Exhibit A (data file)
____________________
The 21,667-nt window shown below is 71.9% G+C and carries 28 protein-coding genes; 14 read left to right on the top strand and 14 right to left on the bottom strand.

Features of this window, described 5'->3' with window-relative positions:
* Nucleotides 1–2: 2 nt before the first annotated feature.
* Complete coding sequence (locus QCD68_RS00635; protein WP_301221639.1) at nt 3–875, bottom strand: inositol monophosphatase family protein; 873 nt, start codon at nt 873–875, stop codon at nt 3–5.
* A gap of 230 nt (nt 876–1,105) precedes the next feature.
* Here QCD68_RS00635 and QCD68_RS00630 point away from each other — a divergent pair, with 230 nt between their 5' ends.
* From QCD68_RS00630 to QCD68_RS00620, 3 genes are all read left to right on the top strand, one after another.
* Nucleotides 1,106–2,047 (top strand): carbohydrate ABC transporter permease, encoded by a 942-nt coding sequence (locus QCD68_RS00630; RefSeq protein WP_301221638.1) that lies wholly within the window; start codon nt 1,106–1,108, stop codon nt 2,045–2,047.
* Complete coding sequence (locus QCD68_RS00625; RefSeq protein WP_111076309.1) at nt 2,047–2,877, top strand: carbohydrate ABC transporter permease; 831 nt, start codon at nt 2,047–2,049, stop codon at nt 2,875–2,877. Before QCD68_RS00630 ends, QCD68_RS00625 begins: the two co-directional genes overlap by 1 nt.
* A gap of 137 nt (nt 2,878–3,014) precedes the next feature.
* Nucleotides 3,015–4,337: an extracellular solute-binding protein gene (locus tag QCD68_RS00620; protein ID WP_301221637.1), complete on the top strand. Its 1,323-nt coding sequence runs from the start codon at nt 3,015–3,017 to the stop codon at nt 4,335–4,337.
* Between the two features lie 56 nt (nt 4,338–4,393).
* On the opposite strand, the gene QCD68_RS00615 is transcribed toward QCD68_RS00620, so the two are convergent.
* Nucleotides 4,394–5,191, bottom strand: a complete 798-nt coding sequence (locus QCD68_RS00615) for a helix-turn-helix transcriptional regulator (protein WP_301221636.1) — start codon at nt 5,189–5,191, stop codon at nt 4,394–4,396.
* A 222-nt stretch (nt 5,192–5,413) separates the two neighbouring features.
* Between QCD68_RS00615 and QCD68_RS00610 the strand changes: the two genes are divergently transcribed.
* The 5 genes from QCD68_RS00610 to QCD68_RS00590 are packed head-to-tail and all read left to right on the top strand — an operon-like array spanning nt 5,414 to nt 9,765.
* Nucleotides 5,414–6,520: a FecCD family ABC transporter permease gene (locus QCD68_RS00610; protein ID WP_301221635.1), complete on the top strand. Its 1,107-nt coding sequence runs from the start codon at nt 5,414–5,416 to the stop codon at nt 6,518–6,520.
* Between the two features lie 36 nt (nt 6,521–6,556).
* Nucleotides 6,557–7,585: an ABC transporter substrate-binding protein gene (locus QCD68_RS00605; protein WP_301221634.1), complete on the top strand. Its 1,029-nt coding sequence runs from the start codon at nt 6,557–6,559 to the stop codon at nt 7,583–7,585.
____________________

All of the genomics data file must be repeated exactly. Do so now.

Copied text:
The 21,667-nt window shown below is 71.9% G+C and carries 28 protein-coding genes; 14 read left to right on the top strand and 14 right to left on the bottom strand.

Features of this window, described 5'->3' with window-relative positions:
* Nucleotides 1–2: 2 nt before the first annotated feature.
* Complete coding sequence (locus QCD68_RS00635; protein WP_301221639.1) at nt 3–875, bottom strand: inositol monophosphatase family protein; 873 nt, start codon at nt 873–875, stop codon at nt 3–5.
* A gap of 230 nt (nt 876–1,105) precedes the next feature.
* Here QCD68_RS00635 and QCD68_RS00630 point away from each other — a divergent pair, with 230 nt between their 5' ends.
* From QCD68_RS00630 to QCD68_RS00620, 3 genes are all read left to right on the top strand, one after another.
* Nucleotides 1,106–2,047 (top strand): carbohydrate ABC transporter permease, encoded by a 942-nt coding sequence (locus QCD68_RS00630; RefSeq protein WP_301221638.1) that lies wholly within the window; start codon nt 1,106–1,108, stop codon nt 2,045–2,047.
* Complete coding sequence (locus QCD68_RS00625; RefSeq protein WP_111076309.1) at nt 2,047–2,877, top strand: carbohydrate ABC transporter permease; 831 nt, start codon at nt 2,047–2,049, stop codon at nt 2,875–2,877. Before QCD68_RS00630 ends, QCD68_RS00625 begins: the two co-directional genes overlap by 1 nt.
* A gap of 137 nt (nt 2,878–3,014) precedes the next feature.
* Nucleotides 3,015–4,337: an extracellular solute-binding protein gene (locus tag QCD68_RS00620; protein ID WP_301221637.1), complete on the top strand. Its 1,323-nt coding sequence runs from the start codon at nt 3,015–3,017 to the stop codon at nt 4,335–4,337.
* Between the two features lie 56 nt (nt 4,338–4,393).
* On the opposite strand, the gene QCD68_RS00615 is transcribed toward QCD68_RS00620, so the two are convergent.
* Nucleotides 4,394–5,191, bottom strand: a complete 798-nt coding sequence (locus QCD68_RS00615) for a helix-turn-helix transcriptional regulator (protein WP_301221636.1) — start codon at nt 5,189–5,191, stop codon at nt 4,394–4,396.
* A 222-nt stretch (nt 5,192–5,413) separates the two neighbouring features.
* Between QCD68_RS00615 and QCD68_RS00610 the strand changes: the two genes are divergently transcribed.
* The 5 genes from QCD68_RS00610 to QCD68_RS00590 are packed head-to-tail and all read left to right on the top strand — an operon-like array spanning nt 5,414 to nt 9,765.
* Nucleotides 5,414–6,520: a FecCD family ABC transporter permease gene (locus QCD68_RS00610; protein ID WP_301221635.1), complete on the top strand. Its 1,107-nt coding sequence runs from the start codon at nt 5,414–5,416 to the stop codon at nt 6,518–6,520.
* Between the two features lie 36 nt (nt 6,521–6,556).
* Nucleotides 6,557–7,585: an ABC transporter substrate-binding protein gene (locus QCD68_RS00605; protein WP_301221634.1), complete on the top strand. Its 1,029-nt coding sequence runs from the start codon at nt 6,557–6,559 to the stop codon at nt 7,583–7,585.